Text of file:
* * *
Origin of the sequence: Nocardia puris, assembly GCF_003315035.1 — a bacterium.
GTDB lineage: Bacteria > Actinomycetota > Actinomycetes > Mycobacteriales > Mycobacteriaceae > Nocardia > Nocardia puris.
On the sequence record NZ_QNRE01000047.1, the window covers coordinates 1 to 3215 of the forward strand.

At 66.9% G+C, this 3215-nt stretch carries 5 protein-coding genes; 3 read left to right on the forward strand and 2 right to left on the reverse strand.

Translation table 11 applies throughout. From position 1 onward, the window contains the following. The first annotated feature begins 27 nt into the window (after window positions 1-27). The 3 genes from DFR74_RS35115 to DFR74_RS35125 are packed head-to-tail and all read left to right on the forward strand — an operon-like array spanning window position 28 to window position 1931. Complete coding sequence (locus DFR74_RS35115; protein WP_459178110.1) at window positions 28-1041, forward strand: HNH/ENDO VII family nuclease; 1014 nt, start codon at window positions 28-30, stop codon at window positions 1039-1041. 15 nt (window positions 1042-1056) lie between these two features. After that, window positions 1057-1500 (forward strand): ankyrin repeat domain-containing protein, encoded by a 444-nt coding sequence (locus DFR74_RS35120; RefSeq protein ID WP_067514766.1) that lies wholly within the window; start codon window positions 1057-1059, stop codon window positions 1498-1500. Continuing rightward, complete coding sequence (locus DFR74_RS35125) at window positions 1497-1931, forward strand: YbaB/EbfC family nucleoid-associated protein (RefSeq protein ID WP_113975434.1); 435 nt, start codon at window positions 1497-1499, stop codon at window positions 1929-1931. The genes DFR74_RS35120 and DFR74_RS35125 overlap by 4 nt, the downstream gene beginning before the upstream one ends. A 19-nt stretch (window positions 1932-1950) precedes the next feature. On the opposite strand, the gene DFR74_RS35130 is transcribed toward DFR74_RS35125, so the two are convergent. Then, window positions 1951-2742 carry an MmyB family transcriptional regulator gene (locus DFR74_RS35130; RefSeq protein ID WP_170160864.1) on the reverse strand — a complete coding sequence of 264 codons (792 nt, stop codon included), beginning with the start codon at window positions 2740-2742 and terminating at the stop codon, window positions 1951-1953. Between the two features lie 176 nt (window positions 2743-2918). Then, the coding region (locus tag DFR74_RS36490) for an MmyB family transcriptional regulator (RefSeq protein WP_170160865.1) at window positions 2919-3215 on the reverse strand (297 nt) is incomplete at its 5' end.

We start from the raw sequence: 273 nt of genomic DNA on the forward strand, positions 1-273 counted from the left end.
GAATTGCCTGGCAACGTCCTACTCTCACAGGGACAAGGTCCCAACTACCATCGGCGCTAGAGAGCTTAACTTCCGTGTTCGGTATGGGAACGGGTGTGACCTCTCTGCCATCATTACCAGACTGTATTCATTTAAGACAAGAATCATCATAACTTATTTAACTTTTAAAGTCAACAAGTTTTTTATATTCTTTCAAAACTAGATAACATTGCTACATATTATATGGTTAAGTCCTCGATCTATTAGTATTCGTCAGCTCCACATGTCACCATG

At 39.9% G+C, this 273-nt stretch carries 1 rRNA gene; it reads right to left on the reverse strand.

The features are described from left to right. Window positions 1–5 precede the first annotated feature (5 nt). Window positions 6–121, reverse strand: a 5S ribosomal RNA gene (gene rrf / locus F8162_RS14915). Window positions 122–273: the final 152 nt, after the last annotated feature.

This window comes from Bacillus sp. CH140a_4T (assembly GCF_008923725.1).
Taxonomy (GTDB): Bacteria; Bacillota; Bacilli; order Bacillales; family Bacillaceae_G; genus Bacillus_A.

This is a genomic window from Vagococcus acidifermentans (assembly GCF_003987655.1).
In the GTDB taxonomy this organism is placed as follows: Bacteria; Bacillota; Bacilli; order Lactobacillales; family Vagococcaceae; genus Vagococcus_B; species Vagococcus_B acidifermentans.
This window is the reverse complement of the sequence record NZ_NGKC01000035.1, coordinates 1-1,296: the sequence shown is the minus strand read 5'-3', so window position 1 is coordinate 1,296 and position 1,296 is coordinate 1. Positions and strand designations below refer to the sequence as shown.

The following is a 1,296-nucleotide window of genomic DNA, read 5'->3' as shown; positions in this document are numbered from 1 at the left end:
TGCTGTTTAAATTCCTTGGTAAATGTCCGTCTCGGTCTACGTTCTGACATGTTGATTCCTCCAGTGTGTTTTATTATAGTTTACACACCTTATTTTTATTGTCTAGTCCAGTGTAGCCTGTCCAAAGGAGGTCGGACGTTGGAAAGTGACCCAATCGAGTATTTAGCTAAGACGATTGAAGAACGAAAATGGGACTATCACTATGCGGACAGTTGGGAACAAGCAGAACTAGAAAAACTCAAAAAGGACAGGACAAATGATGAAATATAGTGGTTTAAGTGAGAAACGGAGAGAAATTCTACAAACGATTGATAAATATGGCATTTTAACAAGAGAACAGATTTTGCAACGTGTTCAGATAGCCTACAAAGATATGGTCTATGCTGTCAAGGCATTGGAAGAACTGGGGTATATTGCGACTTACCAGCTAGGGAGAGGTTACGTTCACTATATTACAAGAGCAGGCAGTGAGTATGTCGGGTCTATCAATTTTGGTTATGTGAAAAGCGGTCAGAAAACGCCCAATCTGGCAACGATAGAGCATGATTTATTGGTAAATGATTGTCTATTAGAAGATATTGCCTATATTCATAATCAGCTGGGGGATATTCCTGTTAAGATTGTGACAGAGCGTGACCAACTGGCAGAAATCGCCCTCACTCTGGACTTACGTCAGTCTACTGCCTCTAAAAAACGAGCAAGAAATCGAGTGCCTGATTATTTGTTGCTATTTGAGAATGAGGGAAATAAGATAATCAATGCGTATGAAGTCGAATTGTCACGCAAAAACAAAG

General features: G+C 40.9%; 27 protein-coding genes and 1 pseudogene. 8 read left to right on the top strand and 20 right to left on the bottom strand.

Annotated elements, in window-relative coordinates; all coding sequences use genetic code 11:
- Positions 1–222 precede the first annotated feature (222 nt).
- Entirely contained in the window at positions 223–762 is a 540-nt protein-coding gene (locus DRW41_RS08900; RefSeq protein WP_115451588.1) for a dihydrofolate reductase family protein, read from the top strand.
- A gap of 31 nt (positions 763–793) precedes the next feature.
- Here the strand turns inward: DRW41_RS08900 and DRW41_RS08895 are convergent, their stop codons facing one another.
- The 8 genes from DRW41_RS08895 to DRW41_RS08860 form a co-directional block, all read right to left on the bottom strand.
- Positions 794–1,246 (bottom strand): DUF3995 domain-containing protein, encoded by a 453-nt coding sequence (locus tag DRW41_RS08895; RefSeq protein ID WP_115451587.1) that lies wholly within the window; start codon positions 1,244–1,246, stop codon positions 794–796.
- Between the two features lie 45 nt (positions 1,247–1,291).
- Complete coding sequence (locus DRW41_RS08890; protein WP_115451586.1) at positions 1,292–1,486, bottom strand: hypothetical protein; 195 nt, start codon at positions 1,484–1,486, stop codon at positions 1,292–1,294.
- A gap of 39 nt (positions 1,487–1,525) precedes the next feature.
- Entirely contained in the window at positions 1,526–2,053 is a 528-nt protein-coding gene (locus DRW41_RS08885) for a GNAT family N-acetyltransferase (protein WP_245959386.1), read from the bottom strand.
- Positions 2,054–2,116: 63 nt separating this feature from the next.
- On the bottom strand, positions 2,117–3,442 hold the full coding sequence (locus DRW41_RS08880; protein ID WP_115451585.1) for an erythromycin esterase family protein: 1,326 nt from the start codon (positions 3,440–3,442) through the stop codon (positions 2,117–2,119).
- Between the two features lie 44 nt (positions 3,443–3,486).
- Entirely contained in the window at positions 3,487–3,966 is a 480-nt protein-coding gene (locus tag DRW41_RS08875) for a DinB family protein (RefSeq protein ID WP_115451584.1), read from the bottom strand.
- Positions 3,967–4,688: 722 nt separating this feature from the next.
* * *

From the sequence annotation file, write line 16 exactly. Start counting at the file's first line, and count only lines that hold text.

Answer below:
TGCTGTTTAAATTCCTTGGTAAATGTCCGTCTCGGTCTACGTTCTGACATGTTGATTCCTCCAGTGTGTTTTATTATAGTTTACACACCTTATTTTTATTGTCTAGTCCAGTGTAGCCTGTCCAAAGGAGGTCGGACGTTGGAAAGTGACCCAATCGAGTATTTAGCTAAGACGATTGAAGAACGAAAATGGGACTATCACTATGCGGACAGTTGGGAACAAGCAGAACTAGAAAAACTCAAAAAGGACAGGACAAATGATGAAATATAGTGGTTTAAGTGAGAAACGGAGAGAAATTCTACAAACGATTGATAAATATGGCATTTTAACAAGAGAACAGATTTTGCAACGTGTTCAGATAGCCTACAAAGATATGGTCTATGCTGTCAAGGCATTGGAAGAACTGGGGTATATTGCGACTTACCAGCTAGGGAGAGGTTACGTTCACTATATTACAAGAGCAGGCAGTGAGTATGTCGGGTCTATCAATTTTGGTTATGTGAAAAGCGGTCAGAAAACGCCCAATCTGGCAACGATAGAGCATGATTTATTGGTAAATGATTGTCTATTAGAAGATATTGCCTATATTCATAATCAGCTGGGGGATATTCCTGTTAAGATTGTGACAGAGCGTGACCAACTGGCAGAAATCGCCCTCACTCTGGACTTACGTCAGTCTACTGCCTCTAAAAAACGAGCAAGAAATCGAGTGCCTGATTATTTGTTGCTATTTGAGAATGAGGGAAATAAGATAATCAATGCGTATGAAGTCGAATTGTCACGCAAAAACAAAG